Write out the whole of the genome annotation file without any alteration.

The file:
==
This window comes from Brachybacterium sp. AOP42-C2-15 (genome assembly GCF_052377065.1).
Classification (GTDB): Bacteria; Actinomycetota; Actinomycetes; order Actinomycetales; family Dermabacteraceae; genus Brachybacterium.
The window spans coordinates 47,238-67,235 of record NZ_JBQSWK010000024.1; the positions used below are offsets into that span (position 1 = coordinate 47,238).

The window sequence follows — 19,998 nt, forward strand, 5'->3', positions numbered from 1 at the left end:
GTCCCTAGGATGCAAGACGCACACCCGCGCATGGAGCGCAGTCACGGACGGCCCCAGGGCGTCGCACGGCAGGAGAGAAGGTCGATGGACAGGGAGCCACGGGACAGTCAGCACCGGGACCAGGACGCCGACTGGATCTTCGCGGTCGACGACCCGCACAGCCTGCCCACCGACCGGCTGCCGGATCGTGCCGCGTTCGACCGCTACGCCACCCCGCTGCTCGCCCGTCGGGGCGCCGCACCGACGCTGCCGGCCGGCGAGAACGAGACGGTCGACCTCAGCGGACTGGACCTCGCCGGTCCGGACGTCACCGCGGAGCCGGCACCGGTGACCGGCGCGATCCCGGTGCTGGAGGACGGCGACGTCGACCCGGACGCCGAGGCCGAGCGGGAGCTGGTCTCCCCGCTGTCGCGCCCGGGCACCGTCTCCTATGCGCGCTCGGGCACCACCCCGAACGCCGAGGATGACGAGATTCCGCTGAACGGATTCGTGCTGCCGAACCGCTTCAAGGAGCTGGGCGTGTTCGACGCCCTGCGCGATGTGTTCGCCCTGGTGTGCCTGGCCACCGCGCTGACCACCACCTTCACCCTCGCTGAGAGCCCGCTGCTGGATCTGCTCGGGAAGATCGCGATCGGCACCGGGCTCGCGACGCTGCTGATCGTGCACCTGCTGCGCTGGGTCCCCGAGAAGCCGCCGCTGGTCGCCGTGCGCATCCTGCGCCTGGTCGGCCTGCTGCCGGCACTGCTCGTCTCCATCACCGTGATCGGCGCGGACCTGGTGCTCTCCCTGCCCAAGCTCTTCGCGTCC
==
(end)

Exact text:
This window comes from Brachybacterium sp. AOP42-C2-15 (genome assembly GCF_052377065.1).
Classification (GTDB): Bacteria; Actinomycetota; Actinomycetes; order Actinomycetales; family Dermabacteraceae; genus Brachybacterium.
The window spans coordinates 47,238-67,235 of record NZ_JBQSWK010000024.1; the positions used below are offsets into that span (position 1 = coordinate 47,238).

The window sequence follows — 19,998 nt, forward strand, 5'->3', positions numbered from 1 at the left end:
GTCCCTAGGATGCAAGACGCACACCCGCGCATGGAGCGCAGTCACGGACGGCCCCAGGGCGTCGCACGGCAGGAGAGAAGGTCGATGGACAGGGAGCCACGGGACAGTCAGCACCGGGACCAGGACGCCGACTGGATCTTCGCGGTCGACGACCCGCACAGCCTGCCCACCGACCGGCTGCCGGATCGTGCCGCGTTCGACCGCTACGCCACCCCGCTGCTCGCCCGTCGGGGCGCCGCACCGACGCTGCCGGCCGGCGAGAACGAGACGGTCGACCTCAGCGGACTGGACCTCGCCGGTCCGGACGTCACCGCGGAGCCGGCACCGGTGACCGGCGCGATCCCGGTGCTGGAGGACGGCGACGTCGACCCGGACGCCGAGGCCGAGCGGGAGCTGGTCTCCCCGCTGTCGCGCCCGGGCACCGTCTCCTATGCGCGCTCGGGCACCACCCCGAACGCCGAGGATGACGAGATTCCGCTGAACGGATTCGTGCTGCCGAACCGCTTCAAGGAGCTGGGCGTGTTCGACGCCCTGCGCGATGTGTTCGCCCTGGTGTGCCTGGCCACCGCGCTGACCACCACCTTCACCCTCGCTGAGAGCCCGCTGCTGGATCTGCTCGGGAAGATCGCGATCGGCACCGGGCTCGCGACGCTGCTGATCGTGCACCTGCTGCGCTGGGTCCCCGAGAAGCCGCCGCTGGTCGCCGTGCGCATCCTGCGCCTGGTCGGCCTGCTGCCGGCACTGCTCGTCTCCATCACCGTGATCGGCGCGGACCTGGTGCTCTCCCTGCCCAAGCTCTTCGCGTCC